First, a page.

Let’s look at one scary fact: 64 percent of American households have Amazon Prime*
And one scary quote:“I think that effectively you have a company that has conspired with about a million consumers and technology to destroy brands.” -Scott Gallaway, NYU Stern School of Business speaking at L2’s Amazon Clinic
Sixty-eight percent (68%!) of employees are not engaged in their work. That’s a huge number and comes from a study released by Gallup in 2016. This means that only 32 percent of employees are indeed engaged, which translates to the majority of people in workplaces feeling a bit lackluster and unmotivated by what they are doing every day.
Many of our clients ask for a quantitative segmentation to be done on their brand’s target audience. This almost always leads to an interesting discussion regarding types of segmentations. (Here’s where we hope some of you say, “Hey, I didn’t realize there were varying types.”)
There is no longer a question of whether or not mobile is changing how we do what we do. One of the last frontiers to be affected by the transition to mobile dependence has been market research, but our practice is now evolving at a rapid pace.
The name of your brand may be the second most critical decision that you, as a marketer, may have to make. The first most critical is whether or not you even have a product worthy of a brand. We understand your struggle. Let’s make things a little easier with these six best practices for brand name development.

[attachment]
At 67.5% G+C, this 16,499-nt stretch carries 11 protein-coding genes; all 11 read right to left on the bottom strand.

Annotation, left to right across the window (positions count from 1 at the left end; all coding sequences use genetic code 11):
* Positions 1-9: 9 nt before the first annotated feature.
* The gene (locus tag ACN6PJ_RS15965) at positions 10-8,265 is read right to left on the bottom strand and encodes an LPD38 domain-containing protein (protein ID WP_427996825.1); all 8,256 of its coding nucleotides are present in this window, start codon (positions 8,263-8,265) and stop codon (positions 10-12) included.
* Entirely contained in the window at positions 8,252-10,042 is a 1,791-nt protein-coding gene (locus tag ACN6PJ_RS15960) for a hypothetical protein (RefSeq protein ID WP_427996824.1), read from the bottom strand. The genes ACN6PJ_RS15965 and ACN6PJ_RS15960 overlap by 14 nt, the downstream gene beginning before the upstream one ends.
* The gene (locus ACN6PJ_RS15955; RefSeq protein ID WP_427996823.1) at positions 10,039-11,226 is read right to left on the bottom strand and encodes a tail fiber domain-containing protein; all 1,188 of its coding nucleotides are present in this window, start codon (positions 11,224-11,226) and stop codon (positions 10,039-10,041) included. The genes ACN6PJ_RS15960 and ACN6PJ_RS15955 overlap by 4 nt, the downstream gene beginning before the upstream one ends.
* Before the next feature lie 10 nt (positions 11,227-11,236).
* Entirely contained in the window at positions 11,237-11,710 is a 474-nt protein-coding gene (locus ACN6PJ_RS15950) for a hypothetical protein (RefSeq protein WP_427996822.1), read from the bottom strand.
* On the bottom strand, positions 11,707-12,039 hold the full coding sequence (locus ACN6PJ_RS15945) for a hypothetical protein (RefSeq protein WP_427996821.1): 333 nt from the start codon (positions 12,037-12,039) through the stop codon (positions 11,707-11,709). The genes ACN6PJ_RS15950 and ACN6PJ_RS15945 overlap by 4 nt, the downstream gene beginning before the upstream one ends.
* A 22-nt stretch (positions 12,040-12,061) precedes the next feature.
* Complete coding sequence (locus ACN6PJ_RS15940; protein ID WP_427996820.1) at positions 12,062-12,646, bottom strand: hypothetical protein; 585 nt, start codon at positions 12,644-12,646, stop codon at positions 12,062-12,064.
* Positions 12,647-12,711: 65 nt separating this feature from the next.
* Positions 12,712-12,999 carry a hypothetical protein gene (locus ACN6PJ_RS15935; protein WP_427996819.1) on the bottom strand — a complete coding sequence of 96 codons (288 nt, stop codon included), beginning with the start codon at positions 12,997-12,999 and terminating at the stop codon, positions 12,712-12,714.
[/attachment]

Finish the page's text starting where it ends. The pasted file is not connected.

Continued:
Did you have a meeting today? A telephone conversation? A hallway chat? If this is your life, your chance to win lies in being a great listener. A skill, a talent; regardless of what you call it, embracing these Six Secrets to Stellar Listening will make every interaction a more powerful one.
It’s an exciting and crazy time to be a consumer. It’s an even more exciting and crazier time to be a marketer. Consumers’ perceptions of brands are now formed by limitless influences, some stemming from the brand itself and others outside the brand’s control. This puts immense pressure on marketers and brand builders to stay on top of all the tangibles and intangibles that combine to form consumer beliefs.
An interesting experiment took place in 1907. The English statistician, Sir Francis Galton, asked 787 villagers at a local county fair to guess the weight of an ox. No one guessed the right answer. However, when Galton averaged their answers together, the result was closer to the true weight than their individual answers or any of the cattle experts’ estimates.
When was the last time a video or TV commercial truly moved you? Sure there are funny or entertaining spots that may make you smile for a minute or two. But what about a brand message that was really relevant to you? One that you felt truly understood you and your day-to-day life?
In-home interviews are often overlooked as a method to learn about consumers. They can be thought of as too expensive, geographically limited or time consuming. But the learning is invaluable, as it’s a wonderful view into the true context of products and consumer lifestyles.